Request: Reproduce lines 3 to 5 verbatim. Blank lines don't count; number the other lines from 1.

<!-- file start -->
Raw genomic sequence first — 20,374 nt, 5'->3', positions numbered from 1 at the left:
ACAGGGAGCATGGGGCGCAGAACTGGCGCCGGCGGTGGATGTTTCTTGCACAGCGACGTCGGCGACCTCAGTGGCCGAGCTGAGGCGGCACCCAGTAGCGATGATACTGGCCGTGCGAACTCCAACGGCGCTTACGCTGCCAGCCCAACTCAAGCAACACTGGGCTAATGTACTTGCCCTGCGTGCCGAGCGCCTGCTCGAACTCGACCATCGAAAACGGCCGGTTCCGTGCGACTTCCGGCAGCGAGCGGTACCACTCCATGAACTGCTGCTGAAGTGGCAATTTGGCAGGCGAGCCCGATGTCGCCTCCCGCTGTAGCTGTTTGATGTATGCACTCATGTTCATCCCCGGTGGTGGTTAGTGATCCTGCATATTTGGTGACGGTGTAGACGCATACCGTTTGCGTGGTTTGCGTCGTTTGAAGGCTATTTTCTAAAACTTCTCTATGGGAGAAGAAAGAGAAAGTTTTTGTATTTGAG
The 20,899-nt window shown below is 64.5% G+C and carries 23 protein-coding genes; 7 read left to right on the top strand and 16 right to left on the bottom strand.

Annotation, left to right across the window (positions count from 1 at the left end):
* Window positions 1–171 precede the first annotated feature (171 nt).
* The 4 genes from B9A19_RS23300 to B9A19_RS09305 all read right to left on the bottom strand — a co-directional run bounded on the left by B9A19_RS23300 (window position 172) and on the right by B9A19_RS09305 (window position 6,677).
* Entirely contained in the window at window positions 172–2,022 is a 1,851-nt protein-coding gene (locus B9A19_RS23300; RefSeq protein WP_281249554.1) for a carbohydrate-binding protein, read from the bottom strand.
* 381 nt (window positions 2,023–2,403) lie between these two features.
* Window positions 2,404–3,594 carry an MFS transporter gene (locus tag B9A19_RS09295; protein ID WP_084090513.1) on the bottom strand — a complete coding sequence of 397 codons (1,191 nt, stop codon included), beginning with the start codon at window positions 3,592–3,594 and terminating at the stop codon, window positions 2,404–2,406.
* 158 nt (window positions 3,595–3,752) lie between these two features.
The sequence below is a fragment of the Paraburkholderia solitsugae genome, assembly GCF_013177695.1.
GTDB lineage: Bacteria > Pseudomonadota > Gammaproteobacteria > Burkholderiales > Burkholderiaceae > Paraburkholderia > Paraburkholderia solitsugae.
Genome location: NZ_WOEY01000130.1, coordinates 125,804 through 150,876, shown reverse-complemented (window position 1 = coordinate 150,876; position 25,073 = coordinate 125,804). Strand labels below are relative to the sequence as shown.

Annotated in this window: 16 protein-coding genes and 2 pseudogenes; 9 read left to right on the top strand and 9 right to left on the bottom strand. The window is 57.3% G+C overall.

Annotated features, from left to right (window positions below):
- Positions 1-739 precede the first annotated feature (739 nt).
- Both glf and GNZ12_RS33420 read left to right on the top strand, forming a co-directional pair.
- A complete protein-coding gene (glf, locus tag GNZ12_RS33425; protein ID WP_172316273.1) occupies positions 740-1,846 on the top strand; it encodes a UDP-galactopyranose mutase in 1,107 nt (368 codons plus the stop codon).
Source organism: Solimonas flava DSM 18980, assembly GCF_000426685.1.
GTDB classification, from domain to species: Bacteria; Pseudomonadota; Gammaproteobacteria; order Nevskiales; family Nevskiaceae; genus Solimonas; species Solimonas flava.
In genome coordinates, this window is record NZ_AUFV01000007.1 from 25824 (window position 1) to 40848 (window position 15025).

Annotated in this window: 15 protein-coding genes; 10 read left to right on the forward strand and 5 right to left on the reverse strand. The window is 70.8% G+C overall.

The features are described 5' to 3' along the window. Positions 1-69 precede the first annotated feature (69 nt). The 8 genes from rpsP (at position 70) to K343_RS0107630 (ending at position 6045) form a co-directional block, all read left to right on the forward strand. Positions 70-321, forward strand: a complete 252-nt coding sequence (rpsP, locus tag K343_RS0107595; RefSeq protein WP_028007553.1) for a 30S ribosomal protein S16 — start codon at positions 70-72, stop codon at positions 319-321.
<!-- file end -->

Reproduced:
The 20,899-nt window shown below is 64.5% G+C and carries 23 protein-coding genes; 7 read left to right on the top strand and 16 right to left on the bottom strand.

Annotation, left to right across the window (positions count from 1 at the left end):
* Window positions 1–171 precede the first annotated feature (171 nt).